It made the national news.
For a year after, the residents of the picturesque seaside town talked of little else. Friends of Robert’s family kept copies of the newspapers his disappearance had provided headlines for. The headlines ranged from shrieking alliterative tabloid sensationalism at its worst, to a slightly calmer, more informative recounting of events. Some included an appeal for information. However, in all reports, the details were the same, for despite their different political biases, newspapers always treated an inexplicably missing child in the same way.
Such a thing is an outrage and all newspapers sell outrage.
Robert Taylor, an intelligent and reasonably popular twelve year old, had left his house one sunny Easter holiday morning and met up with four friends at a pre-arranged meeting place. From there they had gone to the beach of Carbis Bay to play amongst the rocks and the rock pools and in and out of the small caves dotted along the cliffs. After a while the five children had decided to play hide and seek. Robert had asked to hide first – in fact, according to the other children, he’d been very insistent about this one particular detail. His fervent insistence had unnerved them and their acquiescence had been nervous and hurried. Robert had promptly run off into the afternoon air to hide as his friends counted to two hundred. Then they searched for him.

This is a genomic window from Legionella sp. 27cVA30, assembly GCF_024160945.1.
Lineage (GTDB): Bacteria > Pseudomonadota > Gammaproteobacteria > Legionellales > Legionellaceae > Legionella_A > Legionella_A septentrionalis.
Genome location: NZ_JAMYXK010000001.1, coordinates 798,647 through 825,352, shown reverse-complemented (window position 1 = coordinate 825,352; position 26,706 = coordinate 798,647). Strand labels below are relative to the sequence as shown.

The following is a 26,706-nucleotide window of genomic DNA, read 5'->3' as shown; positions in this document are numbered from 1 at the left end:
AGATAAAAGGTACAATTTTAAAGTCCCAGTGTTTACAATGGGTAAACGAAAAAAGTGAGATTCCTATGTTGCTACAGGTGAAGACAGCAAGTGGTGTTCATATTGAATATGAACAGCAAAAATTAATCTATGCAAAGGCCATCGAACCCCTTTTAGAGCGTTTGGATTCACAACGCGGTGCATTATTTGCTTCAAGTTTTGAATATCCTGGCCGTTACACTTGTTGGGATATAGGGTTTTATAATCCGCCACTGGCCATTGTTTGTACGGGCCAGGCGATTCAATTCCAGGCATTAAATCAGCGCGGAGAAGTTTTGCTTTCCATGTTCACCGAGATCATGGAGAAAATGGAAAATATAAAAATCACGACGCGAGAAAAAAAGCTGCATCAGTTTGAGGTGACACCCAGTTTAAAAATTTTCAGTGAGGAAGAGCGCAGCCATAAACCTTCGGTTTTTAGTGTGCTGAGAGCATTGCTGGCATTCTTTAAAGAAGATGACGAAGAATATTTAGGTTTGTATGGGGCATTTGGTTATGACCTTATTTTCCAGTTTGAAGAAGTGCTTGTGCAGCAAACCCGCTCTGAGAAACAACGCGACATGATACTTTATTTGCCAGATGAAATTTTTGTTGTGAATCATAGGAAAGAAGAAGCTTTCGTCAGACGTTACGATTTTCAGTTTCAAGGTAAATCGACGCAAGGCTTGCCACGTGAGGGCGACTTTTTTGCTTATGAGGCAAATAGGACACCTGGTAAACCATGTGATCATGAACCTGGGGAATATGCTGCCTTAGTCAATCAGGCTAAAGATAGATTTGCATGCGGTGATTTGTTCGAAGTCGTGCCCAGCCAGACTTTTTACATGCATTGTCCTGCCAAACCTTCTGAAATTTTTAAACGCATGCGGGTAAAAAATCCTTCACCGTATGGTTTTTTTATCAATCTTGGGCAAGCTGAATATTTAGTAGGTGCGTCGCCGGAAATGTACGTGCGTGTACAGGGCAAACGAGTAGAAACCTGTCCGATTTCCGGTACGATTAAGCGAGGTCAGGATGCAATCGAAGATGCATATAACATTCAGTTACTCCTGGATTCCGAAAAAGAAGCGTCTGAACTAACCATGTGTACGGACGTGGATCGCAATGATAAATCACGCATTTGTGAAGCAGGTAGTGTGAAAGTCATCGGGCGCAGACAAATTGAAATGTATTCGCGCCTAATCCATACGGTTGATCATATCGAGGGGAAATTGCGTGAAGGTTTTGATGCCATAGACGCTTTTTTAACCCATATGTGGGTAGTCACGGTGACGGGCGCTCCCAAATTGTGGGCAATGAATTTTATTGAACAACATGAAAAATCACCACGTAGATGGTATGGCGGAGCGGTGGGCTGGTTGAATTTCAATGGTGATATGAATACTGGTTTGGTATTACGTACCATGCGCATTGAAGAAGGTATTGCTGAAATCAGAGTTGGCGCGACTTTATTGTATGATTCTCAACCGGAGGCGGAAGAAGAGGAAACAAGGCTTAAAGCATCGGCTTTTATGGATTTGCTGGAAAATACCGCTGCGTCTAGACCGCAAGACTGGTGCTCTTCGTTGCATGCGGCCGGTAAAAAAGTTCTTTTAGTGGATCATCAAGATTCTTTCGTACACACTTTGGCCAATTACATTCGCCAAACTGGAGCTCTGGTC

They have not found him yet. Read more…
R J Dent says: ‘ I wrote Echoes for a number of reasons. As I walked along a cliff path in Cornwall I saw some children throwing shells at a boy. He was laughing. Later on that same day, someone threw a rock at the cliff and when it hit, it made a very distinctive ‘tok’ sound, which I wanted to incorporate into a story. I also wanted to name a story Echoes, after my favourite Pink Floyd song. After my walk, I hand-wrote the first draft of Echoes in about three hours. It’s one of my stories I like best.’
Copyright © R J Dent (2010 & 2016)
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